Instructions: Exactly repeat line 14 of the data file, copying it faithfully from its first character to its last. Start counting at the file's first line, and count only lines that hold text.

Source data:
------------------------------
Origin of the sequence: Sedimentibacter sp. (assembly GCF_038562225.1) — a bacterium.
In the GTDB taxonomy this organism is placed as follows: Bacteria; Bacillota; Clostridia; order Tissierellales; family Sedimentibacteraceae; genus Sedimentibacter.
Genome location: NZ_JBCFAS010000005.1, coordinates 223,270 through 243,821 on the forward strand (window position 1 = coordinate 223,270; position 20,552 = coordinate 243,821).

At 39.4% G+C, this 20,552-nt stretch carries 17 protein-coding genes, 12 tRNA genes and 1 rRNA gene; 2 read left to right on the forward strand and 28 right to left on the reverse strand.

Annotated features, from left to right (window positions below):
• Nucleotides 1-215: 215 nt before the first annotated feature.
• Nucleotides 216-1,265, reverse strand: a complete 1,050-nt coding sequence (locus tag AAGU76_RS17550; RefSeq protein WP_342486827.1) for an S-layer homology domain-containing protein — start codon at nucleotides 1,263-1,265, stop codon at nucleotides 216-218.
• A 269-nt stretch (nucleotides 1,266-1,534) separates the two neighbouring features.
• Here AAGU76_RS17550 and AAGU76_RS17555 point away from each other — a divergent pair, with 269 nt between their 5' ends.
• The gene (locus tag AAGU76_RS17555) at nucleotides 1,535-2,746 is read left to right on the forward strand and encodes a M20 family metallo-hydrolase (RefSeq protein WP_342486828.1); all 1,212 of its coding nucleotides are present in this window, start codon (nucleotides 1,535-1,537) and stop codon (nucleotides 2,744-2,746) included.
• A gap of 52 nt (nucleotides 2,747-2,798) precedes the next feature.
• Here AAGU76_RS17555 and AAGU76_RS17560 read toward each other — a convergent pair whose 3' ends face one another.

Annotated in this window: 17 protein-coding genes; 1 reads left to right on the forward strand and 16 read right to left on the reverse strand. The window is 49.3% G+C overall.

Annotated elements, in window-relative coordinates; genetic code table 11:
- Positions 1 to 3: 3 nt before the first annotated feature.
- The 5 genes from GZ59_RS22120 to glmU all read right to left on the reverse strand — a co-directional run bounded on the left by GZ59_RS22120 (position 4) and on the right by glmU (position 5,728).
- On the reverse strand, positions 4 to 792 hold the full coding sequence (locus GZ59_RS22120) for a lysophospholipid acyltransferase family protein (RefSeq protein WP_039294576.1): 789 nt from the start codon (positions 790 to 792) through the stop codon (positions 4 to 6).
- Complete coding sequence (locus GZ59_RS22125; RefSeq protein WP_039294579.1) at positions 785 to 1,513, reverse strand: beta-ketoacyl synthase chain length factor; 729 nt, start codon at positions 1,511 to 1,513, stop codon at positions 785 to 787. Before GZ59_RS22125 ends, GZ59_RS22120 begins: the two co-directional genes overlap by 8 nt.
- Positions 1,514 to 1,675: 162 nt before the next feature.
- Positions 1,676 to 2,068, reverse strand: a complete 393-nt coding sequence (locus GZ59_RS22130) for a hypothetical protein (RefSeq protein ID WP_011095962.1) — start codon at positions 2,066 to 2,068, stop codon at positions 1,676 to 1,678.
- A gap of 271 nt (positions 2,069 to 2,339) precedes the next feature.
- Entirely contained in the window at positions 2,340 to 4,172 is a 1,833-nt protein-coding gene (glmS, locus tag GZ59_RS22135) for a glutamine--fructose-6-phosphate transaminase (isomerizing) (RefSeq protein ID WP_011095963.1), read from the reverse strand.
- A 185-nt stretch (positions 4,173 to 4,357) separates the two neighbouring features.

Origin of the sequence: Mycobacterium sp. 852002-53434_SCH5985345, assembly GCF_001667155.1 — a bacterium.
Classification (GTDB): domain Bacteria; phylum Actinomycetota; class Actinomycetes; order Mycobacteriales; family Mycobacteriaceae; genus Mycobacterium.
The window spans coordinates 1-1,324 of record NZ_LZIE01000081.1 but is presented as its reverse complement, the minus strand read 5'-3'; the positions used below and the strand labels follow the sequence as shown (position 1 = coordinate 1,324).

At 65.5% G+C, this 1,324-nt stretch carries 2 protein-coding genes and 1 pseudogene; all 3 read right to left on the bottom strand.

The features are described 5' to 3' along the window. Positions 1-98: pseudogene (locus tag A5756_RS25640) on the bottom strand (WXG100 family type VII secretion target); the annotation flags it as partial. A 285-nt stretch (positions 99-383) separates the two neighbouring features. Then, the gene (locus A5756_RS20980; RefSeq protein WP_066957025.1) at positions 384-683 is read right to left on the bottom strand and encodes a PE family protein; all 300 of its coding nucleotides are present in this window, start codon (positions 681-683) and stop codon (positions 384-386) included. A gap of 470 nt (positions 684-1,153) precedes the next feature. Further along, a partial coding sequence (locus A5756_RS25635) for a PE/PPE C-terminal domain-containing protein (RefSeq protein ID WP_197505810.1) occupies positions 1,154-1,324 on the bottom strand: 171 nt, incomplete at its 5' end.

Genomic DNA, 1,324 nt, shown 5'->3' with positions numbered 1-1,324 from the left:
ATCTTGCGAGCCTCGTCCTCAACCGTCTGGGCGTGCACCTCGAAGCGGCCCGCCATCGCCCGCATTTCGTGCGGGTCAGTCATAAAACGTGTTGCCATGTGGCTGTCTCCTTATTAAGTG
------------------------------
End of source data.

Annotated elements, in window-relative coordinates; genetic code table 11: